R v S concerned an appeal against a decision to vary a confiscation order upwards where the Crown Court had reduced the increase requested by the Crown by 40% to reflect assistance given by the appellant to law enforcement when he was a covert human intelligence source.

David McNeill from 5SAH represented the Crown in the appeal. James Fletcher from 5SAH discusses the case and why it is a useful reminder that the Court has a wide discretion on prosecution applications to increase confiscation orders. 

Legislative Background

Under s.22 Proceeds of Crime Act 2002 (“POCA”) a prosecutor can apply to the Crown Court to increase a confiscation order. Such applications occur some time after an initial confiscation order when law enforcement discovers that a Defendant has other or new assets available to him to pay the outstanding benefit.

Section 22(4) indicates that Court has a discretion to increase the confiscation order and if it exercises that discretion can increase the order to an amount “that is just”.

In Peacock [2012] UKSC 5, the Supreme Court confirmed that an increase in available amount could be based on assets acquired after the original confiscation order. In Padda [2013] EWCA Crim 2330, the Court of Appeal held that in deciding whether to increase a confiscation order the Crown Court could take into account all relevant factors while noting that the legislative policy was in favour of maximising recovery of proceeds of crime, even from legitimately acquired assets.

Facts of this case

The original confiscation order was made on 11 January 2007 with benefit of £189,000. After a variation in November 2007, the available amount was £8,550. This was paid, leaving an unsatisfied benefit figure of £180,000.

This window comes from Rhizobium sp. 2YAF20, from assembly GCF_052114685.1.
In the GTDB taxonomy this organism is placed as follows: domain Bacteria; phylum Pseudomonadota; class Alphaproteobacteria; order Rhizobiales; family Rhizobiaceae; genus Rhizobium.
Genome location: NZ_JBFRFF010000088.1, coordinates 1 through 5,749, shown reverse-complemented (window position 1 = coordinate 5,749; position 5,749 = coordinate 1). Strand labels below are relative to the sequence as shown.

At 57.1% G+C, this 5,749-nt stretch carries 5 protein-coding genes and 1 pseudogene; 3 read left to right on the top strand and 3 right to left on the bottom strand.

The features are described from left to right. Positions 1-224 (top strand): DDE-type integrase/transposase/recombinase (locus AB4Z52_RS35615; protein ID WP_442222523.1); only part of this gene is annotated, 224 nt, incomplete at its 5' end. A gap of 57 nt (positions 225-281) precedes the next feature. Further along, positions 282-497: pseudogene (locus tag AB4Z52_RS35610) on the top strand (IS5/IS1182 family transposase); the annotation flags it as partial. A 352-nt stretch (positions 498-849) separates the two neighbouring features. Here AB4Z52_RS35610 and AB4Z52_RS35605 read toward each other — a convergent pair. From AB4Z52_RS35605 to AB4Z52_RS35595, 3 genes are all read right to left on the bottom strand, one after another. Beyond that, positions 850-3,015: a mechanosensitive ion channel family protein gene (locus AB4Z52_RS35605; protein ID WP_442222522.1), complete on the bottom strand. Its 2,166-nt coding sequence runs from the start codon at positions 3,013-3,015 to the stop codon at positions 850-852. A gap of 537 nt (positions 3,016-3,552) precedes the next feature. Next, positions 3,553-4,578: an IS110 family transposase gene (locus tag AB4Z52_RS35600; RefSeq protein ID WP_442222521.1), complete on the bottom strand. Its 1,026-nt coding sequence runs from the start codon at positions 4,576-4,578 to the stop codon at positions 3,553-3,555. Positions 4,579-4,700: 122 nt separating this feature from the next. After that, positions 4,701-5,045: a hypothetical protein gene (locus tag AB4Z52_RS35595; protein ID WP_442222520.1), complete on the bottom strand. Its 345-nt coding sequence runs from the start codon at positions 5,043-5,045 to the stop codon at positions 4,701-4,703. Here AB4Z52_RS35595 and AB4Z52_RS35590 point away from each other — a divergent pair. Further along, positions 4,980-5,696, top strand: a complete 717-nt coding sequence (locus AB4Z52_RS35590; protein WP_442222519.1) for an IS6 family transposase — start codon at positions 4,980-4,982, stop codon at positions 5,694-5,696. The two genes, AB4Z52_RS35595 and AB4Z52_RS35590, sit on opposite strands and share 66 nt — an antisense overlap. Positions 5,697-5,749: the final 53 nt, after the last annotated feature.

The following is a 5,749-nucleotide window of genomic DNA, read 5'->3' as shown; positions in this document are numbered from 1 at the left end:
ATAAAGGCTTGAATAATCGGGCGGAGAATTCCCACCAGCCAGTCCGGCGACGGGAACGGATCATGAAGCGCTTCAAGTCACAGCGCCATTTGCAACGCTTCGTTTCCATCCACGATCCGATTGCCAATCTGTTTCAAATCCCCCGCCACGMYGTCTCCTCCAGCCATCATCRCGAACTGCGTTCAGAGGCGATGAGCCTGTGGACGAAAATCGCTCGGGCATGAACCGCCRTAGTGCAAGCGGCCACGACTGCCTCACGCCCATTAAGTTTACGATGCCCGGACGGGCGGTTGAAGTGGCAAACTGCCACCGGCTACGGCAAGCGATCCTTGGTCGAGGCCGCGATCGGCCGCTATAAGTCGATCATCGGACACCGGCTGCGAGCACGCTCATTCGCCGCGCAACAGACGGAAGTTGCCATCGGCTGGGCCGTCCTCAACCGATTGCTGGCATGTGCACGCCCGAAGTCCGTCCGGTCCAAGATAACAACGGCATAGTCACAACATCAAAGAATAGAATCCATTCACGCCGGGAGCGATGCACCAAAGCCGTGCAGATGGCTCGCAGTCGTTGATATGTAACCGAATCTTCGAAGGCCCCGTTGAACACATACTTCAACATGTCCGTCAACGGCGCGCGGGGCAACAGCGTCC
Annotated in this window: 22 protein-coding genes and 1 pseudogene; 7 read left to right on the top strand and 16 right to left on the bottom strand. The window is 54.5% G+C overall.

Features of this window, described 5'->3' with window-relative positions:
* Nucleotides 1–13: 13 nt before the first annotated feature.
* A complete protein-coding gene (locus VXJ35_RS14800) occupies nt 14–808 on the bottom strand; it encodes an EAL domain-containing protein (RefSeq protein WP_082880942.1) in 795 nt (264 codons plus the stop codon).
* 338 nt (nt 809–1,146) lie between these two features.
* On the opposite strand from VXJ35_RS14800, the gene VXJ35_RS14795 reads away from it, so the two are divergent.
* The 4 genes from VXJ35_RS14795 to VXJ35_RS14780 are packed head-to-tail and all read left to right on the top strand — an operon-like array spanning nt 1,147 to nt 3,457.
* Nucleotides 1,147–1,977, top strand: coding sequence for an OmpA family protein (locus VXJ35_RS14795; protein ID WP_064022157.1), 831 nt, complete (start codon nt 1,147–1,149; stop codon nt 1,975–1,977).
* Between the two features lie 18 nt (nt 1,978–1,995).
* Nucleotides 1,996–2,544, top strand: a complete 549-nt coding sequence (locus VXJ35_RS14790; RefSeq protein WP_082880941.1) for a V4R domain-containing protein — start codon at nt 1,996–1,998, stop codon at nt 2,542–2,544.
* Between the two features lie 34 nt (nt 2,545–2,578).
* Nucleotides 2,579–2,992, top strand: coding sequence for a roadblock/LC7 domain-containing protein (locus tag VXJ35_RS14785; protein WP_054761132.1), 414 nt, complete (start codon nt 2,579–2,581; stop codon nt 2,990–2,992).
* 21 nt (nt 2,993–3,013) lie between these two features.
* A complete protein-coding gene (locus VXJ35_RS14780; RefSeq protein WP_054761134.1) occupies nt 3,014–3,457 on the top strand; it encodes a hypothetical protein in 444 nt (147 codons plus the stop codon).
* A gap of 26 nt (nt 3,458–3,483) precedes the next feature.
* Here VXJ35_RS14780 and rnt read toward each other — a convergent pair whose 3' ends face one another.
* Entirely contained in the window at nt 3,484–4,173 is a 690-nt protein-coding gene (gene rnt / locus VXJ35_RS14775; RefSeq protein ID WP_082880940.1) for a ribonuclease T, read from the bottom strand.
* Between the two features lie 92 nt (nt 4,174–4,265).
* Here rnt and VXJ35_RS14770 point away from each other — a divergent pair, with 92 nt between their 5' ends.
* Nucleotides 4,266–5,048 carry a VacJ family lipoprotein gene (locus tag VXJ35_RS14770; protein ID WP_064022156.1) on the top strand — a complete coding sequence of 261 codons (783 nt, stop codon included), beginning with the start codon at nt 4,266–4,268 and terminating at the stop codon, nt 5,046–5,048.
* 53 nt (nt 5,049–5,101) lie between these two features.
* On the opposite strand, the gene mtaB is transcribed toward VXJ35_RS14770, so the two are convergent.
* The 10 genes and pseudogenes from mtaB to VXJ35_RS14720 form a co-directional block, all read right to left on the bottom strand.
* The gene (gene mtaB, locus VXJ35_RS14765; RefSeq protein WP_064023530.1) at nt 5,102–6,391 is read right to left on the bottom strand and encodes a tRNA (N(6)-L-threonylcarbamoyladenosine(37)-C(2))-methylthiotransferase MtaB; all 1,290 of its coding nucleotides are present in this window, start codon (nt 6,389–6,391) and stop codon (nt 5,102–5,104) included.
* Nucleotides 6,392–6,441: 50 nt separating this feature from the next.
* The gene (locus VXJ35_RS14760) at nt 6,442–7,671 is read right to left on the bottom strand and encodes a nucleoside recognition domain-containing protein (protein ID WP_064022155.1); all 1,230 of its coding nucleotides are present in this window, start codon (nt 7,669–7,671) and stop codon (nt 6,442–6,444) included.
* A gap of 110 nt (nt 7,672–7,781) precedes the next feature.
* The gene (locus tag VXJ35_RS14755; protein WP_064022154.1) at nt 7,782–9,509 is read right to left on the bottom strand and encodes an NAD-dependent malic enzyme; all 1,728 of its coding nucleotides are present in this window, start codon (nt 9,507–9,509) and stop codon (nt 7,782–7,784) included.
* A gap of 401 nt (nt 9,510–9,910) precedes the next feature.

Following release from his sentence the appellant began a business and acquired a property in June 2014.

The Police became aware of the acquisition of the property and the CPS made a s.22 application in June 2016.

At the Crown Court the judge considered (i) the outstanding sum, (ii) length of time since the original order, (iii) the additional amount now available and (iv) the need to balance the legislative policy identified in Peacock and Padda against the adverse impact on the offender.

As to (i) – (iii) the judge considered that nothing had been paid by the appellant in the intervening period, that there was no unreasonable delay in making the application and that the appellant had sufficient means to pay the increase. In relation to (iv) the judge considered the appellant’s business dealings since leaving prison “sailed very close to the wind” but he also considered assistance that the Appellant had provided to Police as a Covert Human Intelligence Source (“CHIS”) between 2007 and 2014 for which he had been paid £27,000 in 2011 and which had been used to establish the business.

The judge considered an increase that was “just” in the circumstances, taking into account the assistance provided to the Police, should be reflected in a reduction to the increase of 40%.

The Appeal

On Appeal the appellant argued that the reduction should have been in the region on 75-80%.